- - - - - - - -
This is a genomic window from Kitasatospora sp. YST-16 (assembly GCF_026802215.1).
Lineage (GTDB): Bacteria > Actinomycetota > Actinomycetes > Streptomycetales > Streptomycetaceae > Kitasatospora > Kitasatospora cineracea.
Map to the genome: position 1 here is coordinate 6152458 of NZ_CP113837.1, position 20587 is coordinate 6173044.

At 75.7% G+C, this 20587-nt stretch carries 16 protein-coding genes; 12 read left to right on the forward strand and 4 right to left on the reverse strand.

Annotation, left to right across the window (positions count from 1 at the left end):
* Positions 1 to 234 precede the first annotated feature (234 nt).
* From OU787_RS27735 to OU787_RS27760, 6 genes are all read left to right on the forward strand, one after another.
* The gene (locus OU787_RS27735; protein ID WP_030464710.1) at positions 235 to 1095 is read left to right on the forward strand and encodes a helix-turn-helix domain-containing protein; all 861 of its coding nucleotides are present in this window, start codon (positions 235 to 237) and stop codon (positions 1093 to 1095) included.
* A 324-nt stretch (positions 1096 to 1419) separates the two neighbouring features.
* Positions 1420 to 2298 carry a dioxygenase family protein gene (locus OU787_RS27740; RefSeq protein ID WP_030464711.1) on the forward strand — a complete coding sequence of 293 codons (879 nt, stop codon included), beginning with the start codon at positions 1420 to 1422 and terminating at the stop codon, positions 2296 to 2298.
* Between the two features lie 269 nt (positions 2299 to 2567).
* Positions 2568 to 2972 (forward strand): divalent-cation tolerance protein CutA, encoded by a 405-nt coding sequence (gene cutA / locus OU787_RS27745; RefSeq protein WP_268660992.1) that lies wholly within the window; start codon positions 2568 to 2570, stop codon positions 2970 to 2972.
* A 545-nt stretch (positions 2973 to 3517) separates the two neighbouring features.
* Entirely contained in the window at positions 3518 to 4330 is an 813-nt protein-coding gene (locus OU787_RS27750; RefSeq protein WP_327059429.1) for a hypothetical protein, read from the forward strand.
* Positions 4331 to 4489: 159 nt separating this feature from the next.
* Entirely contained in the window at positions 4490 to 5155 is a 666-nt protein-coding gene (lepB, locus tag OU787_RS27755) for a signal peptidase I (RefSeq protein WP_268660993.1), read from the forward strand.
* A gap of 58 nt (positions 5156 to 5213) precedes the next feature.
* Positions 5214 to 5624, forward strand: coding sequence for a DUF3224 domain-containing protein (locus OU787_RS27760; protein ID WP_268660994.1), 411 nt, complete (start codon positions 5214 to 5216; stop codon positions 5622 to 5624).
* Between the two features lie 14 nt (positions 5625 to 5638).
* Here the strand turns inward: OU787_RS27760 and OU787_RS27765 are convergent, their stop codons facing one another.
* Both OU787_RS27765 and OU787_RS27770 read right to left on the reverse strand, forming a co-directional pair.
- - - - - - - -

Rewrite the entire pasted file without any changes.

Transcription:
This is a genomic window from Kitasatospora sp. YST-16 (assembly GCF_026802215.1).
Lineage (GTDB): Bacteria > Actinomycetota > Actinomycetes > Streptomycetales > Streptomycetaceae > Kitasatospora > Kitasatospora cineracea.
Map to the genome: position 1 here is coordinate 6152458 of NZ_CP113837.1, position 20587 is coordinate 6173044.

At 75.7% G+C, this 20587-nt stretch carries 16 protein-coding genes; 12 read left to right on the forward strand and 4 right to left on the reverse strand.

Annotation, left to right across the window (positions count from 1 at the left end):
* Positions 1 to 234 precede the first annotated feature (234 nt).
* From OU787_RS27735 to OU787_RS27760, 6 genes are all read left to right on the forward strand, one after another.
* The gene (locus OU787_RS27735; protein ID WP_030464710.1) at positions 235 to 1095 is read left to right on the forward strand and encodes a helix-turn-helix domain-containing protein; all 861 of its coding nucleotides are present in this window, start codon (positions 235 to 237) and stop codon (positions 1093 to 1095) included.
* A 324-nt stretch (positions 1096 to 1419) separates the two neighbouring features.
* Positions 1420 to 2298 carry a dioxygenase family protein gene (locus OU787_RS27740; RefSeq protein ID WP_030464711.1) on the forward strand — a complete coding sequence of 293 codons (879 nt, stop codon included), beginning with the start codon at positions 1420 to 1422 and terminating at the stop codon, positions 2296 to 2298.
* Between the two features lie 269 nt (positions 2299 to 2567).
* Positions 2568 to 2972 (forward strand): divalent-cation tolerance protein CutA, encoded by a 405-nt coding sequence (gene cutA / locus OU787_RS27745; RefSeq protein WP_268660992.1) that lies wholly within the window; start codon positions 2568 to 2570, stop codon positions 2970 to 2972.
* A 545-nt stretch (positions 2973 to 3517) separates the two neighbouring features.
* Entirely contained in the window at positions 3518 to 4330 is an 813-nt protein-coding gene (locus OU787_RS27750; RefSeq protein WP_327059429.1) for a hypothetical protein, read from the forward strand.
* Positions 4331 to 4489: 159 nt separating this feature from the next.
* Entirely contained in the window at positions 4490 to 5155 is a 666-nt protein-coding gene (lepB, locus tag OU787_RS27755) for a signal peptidase I (RefSeq protein WP_268660993.1), read from the forward strand.
* A gap of 58 nt (positions 5156 to 5213) precedes the next feature.
* Positions 5214 to 5624, forward strand: coding sequence for a DUF3224 domain-containing protein (locus OU787_RS27760; protein ID WP_268660994.1), 411 nt, complete (start codon positions 5214 to 5216; stop codon positions 5622 to 5624).
* Between the two features lie 14 nt (positions 5625 to 5638).
* Here the strand turns inward: OU787_RS27760 and OU787_RS27765 are convergent, their stop codons facing one another.
* Both OU787_RS27765 and OU787_RS27770 read right to left on the reverse strand, forming a co-directional pair.